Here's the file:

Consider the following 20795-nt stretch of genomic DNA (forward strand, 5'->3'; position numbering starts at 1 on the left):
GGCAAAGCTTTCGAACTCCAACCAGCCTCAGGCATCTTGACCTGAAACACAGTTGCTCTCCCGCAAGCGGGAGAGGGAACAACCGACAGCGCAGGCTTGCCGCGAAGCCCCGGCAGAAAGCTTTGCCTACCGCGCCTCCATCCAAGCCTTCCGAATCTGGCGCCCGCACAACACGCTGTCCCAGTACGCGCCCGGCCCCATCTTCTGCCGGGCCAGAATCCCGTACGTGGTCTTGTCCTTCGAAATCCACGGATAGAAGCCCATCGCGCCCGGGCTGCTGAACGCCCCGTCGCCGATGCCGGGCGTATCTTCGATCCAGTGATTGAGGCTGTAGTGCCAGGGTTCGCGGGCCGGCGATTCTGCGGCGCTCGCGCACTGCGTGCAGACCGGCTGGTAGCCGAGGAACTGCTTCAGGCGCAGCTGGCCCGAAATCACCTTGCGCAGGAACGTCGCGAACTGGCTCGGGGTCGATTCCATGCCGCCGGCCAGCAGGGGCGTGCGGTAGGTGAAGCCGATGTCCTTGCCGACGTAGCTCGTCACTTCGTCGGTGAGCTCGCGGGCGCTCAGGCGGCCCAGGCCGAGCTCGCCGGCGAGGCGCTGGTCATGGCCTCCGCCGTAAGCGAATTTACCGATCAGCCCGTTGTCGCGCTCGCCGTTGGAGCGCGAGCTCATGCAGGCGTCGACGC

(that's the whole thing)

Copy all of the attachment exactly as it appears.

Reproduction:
Consider the following 20795-nt stretch of genomic DNA (forward strand, 5'->3'; position numbering starts at 1 on the left):
GGCAAAGCTTTCGAACTCCAACCAGCCTCAGGCATCTTGACCTGAAACACAGTTGCTCTCCCGCAAGCGGGAGAGGGAACAACCGACAGCGCAGGCTTGCCGCGAAGCCCCGGCAGAAAGCTTTGCCTACCGCGCCTCCATCCAAGCCTTCCGAATCTGGCGCCCGCACAACACGCTGTCCCAGTACGCGCCCGGCCCCATCTTCTGCCGGGCCAGAATCCCGTACGTGGTCTTGTCCTTCGAAATCCACGGATAGAAGCCCATCGCGCCCGGGCTGCTGAACGCCCCGTCGCCGATGCCGGGCGTATCTTCGATCCAGTGATTGAGGCTGTAGTGCCAGGGTTCGCGGGCCGGCGATTCTGCGGCGCTCGCGCACTGCGTGCAGACCGGCTGGTAGCCGAGGAACTGCTTCAGGCGCAGCTGGCCCGAAATCACCTTGCGCAGGAACGTCGCGAACTGGCTCGGGGTCGATTCCATGCCGCCGGCCAGCAGGGGCGTGCGGTAGGTGAAGCCGATGTCCTTGCCGACGTAGCTCGTCACTTCGTCGGTGAGCTCGCGGGCGCTCAGGCGGCCCAGGCCGAGCTCGCCGGCGAGGCGCTGGTCATGGCCTCCGCCGTAAGCGAATTTACCGATCAGCCCGTTGTCGCGCTCGCCGTTGGAGCGCGAGCTCATGCAGGCGTCGACGC